This month, the National Union of Students (NUS), and the 1752 Group (who lobby against staff-to-student sexual misconduct in higher education) launched the UK's first survey into university staff sexual misconduct. Together, they are calling for students past and present to share their experiences. In a recent Guardian article, NUS women's officer Hareem Ghani explains that many universities are without basic guidelines on this issue. This is reflected in numerous accounts from students who felt unsupported by their university, following sexual harassment from a member of staff.
Staff misconduct is part of a wider conversation on the levels of sexual harassment on university campuses. A Drinkaware poll found that 54% of female students have experienced sexual harassment on a night out, and only 1 in 7 reported being surprised by this behaviour. Some key recommendations for addressing these issues at universities can be found in the NUS Hidden Marks report (2011) and Universities UK's Changing the Culture report (2016). These include having formal written procedures for addressing sexual harassment, raising awareness of what constitutes harassment, promoting a zero-tolerance approach, training staff to respond appropriately to incidents, and providing accessible ways for students to report harassment.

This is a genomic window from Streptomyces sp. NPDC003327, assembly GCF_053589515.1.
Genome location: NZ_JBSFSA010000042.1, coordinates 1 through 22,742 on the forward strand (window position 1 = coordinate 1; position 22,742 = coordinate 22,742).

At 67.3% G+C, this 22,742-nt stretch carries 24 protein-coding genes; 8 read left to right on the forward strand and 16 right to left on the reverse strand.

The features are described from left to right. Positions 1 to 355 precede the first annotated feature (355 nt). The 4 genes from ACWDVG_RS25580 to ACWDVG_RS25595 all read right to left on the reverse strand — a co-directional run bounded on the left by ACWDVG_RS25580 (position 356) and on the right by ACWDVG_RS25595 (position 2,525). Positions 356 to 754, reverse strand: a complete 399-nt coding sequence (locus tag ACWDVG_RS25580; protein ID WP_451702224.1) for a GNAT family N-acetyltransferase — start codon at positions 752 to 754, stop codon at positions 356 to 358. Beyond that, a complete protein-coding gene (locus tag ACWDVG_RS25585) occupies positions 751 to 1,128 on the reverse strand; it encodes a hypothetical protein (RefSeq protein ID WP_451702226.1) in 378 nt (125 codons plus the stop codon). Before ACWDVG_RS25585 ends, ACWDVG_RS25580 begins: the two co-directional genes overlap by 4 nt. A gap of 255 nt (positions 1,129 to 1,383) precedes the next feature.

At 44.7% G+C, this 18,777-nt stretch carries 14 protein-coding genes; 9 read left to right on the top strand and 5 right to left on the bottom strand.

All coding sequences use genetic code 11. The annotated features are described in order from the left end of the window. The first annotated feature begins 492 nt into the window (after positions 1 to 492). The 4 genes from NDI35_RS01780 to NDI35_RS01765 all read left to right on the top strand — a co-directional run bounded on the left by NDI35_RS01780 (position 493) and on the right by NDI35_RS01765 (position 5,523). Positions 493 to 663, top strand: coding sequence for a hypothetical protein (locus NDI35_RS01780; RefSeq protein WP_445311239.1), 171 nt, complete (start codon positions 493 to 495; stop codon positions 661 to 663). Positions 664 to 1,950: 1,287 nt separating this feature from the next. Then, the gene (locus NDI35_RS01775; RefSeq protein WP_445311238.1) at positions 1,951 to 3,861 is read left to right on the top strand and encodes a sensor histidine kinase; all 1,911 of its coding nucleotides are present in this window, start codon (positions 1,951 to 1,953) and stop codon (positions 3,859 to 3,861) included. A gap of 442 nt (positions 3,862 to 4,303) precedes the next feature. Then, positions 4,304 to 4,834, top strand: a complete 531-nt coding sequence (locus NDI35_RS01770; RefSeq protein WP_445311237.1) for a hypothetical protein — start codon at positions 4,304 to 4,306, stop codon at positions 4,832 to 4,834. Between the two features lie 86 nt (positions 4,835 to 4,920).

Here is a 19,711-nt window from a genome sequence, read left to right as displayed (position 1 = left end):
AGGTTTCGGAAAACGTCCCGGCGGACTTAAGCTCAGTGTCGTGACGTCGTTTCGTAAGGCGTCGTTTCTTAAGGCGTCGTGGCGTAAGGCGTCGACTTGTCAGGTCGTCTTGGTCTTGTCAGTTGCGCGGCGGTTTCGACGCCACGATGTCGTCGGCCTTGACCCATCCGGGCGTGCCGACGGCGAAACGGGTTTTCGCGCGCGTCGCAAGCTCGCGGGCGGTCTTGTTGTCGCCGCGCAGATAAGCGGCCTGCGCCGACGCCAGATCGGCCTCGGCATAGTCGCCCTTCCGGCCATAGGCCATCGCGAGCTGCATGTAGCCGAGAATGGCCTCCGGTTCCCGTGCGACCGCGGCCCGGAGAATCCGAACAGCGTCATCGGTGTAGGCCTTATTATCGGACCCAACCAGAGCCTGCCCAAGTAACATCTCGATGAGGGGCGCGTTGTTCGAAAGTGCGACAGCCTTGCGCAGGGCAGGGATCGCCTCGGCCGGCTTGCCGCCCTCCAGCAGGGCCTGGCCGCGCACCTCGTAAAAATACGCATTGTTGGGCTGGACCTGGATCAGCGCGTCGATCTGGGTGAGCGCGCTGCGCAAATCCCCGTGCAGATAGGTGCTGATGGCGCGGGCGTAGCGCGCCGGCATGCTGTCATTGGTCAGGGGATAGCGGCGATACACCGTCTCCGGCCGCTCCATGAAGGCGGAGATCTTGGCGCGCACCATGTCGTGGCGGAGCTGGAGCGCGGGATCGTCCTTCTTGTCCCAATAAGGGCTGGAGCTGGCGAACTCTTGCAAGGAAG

We spoke to Hannah Keating — Loughborough Students' Union (LSU) Welfare and Diversity Executive Officer — to find out more about Loughborough University's current approach to addressing sexual violence on campus, and their new Speak Out Now initiative.
The Sexual Violence Working Group
LSU's work in this area is led by the Sexual Violence Working Group. The Group formed over two years ago and is comprised of: academic staff; the LSU president; Hannah Keating; and two students — the Women’s Officer and the Consent Workshop Coordinator, both of whom sit on the Welfare and Diversity Committee with Hannah. The Group is chaired by the Director of Student Services at the University, Manuel Alonso. The benefit of having involvement from across the University is that it allows the group to consider a range of issues, from different perspectives.
The Group run campaigns throughout the year to increase awareness of sexual violence, and to send a clear zero-tolerance message to the University community. The latest of these is Speak Out Now; a new campaign which is being run between Loughborough University and the Students' Union. It aims to highlight the support options available, and to encourage students to speak out against harassment and sexual assault.
In developing Speak Out Now, the Group worked closely with a lecturer in Graphic Design to run a competition; students were asked to create and submit their own graphics for campaign materials. The competition not only helped to raise awareness of sexual violence on campus by encouraging students to talk about the issue, but it offered them a way to get involved in the solution. Group members selected their f